- Rivett, Norman C
- Biographies and personal histories
- RAN Ships
- None noted.
- June 1997 edition of the Naval Historical Review (all rights reserved)
“… a really capable officer,” NHR Vol. 17 No. 3 1996 (September 1996).
I have long considered that the contribution made by Staff Paymaster (later Fleet Paymaster) Eldon Manisty RN, to the Commonwealth Naval Forces and the Royal Australian Navy, as a member of the Navy Board from the 1st March 1911 until March 1914 has never been fully appreciated nor his true ability recognised.
Fortunately the latter was not a Royal Navy failing, as the following brief account of his life and service career indicates.
Eldon Manisty was born at Tynemouth, Northumberland in 1876, the eldest son of Henry Clayton Manisty.
He was educated at Barnard Castle School County Durham and entered the accountant branch of the Royal Navy in 1894.
After service in the China War of 1900 (Boxer Rebellion) he was especially promoted to Paymaster for his services, a gain in seniority of four years.
Paymaster Manisty served as Secretary to Admiral Sir Reginald Henderson at the Coastguard and Reserves Office from 1905 to 1910. He was called to the Bar by Gray’s Inn, in 1908.
When Admiral Sir Reginald Henderson came to Australia in 1910 to advise on the constitution of the Commonwealth Navy he was accompanied by Staff Paymaster Manisty who subsequently was appointed as Finance and Civil Member and Naval Secretary of the restructured Board at Melbourne.
During his term of office he married (1911) Florence Henderson, daughter of David Henderson McCathie of Sydney, N.S.W., and was promoted to Fleet Paymaster.
On completion of his appointment in March 1914 he returned to England and served as Secretary to Rear Admiral Rosslyn Erskine Wemyss who commanded a cruiser squadron in the Western Patrol. This squadron provided the close escort for the first Canadian Troop Convoy to Europe.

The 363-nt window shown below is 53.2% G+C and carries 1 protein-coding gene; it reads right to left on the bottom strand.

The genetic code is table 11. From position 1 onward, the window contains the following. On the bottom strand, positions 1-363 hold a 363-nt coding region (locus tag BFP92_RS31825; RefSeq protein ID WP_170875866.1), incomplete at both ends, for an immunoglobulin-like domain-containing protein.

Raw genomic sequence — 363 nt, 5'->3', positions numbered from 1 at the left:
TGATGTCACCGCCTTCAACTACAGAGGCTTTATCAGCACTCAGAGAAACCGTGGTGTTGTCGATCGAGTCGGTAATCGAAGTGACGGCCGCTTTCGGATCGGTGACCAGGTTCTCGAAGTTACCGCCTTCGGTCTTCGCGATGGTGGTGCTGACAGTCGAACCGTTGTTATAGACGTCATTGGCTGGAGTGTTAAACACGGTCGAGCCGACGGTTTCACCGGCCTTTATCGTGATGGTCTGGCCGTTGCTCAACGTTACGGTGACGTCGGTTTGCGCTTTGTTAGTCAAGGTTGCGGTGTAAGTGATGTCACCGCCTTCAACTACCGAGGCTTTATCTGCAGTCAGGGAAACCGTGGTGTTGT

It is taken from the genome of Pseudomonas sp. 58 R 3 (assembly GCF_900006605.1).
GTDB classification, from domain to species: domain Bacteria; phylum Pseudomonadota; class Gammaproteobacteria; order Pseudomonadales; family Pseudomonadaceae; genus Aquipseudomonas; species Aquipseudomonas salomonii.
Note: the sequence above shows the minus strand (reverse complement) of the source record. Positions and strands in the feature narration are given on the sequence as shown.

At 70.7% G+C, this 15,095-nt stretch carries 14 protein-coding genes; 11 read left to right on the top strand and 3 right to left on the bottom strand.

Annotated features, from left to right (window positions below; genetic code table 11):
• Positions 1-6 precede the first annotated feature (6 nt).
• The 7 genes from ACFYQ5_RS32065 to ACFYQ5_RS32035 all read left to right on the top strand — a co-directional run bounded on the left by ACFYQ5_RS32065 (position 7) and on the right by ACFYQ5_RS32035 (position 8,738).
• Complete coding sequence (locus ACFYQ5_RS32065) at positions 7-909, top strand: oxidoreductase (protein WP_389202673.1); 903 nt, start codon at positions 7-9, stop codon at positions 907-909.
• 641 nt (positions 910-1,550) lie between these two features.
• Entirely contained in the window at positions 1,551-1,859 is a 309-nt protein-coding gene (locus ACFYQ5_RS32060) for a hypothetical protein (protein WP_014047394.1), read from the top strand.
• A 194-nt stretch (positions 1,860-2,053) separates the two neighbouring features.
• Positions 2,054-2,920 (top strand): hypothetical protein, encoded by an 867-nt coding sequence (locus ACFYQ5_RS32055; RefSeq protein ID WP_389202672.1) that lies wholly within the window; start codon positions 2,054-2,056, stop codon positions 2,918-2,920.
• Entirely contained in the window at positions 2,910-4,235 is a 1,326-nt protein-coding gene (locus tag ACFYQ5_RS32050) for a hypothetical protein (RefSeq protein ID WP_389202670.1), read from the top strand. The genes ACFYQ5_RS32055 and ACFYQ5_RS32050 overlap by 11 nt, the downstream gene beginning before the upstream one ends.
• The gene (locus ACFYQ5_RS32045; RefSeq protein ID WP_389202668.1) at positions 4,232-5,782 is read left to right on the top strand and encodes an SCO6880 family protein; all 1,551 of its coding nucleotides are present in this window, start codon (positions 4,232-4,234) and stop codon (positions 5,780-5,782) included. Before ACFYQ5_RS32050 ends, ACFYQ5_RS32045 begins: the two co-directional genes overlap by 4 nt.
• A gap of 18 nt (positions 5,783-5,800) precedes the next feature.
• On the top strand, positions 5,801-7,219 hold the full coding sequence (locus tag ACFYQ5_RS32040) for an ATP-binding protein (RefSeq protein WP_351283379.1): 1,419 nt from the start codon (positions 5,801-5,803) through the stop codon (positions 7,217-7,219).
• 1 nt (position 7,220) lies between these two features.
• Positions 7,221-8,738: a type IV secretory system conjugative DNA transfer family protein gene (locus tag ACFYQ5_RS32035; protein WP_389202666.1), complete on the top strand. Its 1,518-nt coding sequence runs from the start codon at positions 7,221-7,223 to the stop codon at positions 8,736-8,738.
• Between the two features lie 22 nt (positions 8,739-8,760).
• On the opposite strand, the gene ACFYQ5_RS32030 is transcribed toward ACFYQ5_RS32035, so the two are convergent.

On 15 May 1917, a convoy committee was nominated to devise a programme for the operation of a general convoy system. As a consequence of the report submitted by the committee on the 6th June, a Convoy Section was formed at the Admiralty with Fleet Paymaster H.W.E. Manisty appointed as organising manager of convoys, (1917-1919). As such he was responsible for the assembly of all convoys and vessels.
Admiral of the Fleet Viscount John Jellicoe in his book “The Crises of the Naval War”, (1920) refers to “the quite exceptional skill” with which this work was carried out.
Rare praise indeed from one who failed to appreciate at the time the value of the convoy system.
For his services H.W.E. Manisty was created a CMG in 1916 and a C.B. (Civil) in 1919.
After World War I, Manisty was appointed Superintendent of the Secretaries Course, Portsmouth 1922-25, then Deputy Judge Advocate of the Fleet 1925-27, followed by an appointment as Port Accountant Officer at Portsmouth 1927-1929.
In 1929 he was promoted to Paymaster Rear Admiral and appointed Paymaster Director-General of the Navy. 1929-1932. He was advanced to K.C.B. (mil) and retired in 1932.
In 1936 Sir Eldon made a broadcast from the B.B.C. London, on the occasion of the Royal Australian Navy’s Twenty-Fifth Anniversary recalling how he had witnessed the entry of the first Australian Fleet Unit into Sydney on the 4th October 1913.
Paymaster Rear Admiral Sir Eldon Manistry was recalled to Duty from 1939-1946 and performed similar duties to those he carried out in WWI, as Head of the Convoy Section, Ministry of War Transport from 1939 to 1942.
He died on Friday 26th August 1960 leaving two sons, one of whom, Peter, had retired from the Royal Navy as a Captain in 1958.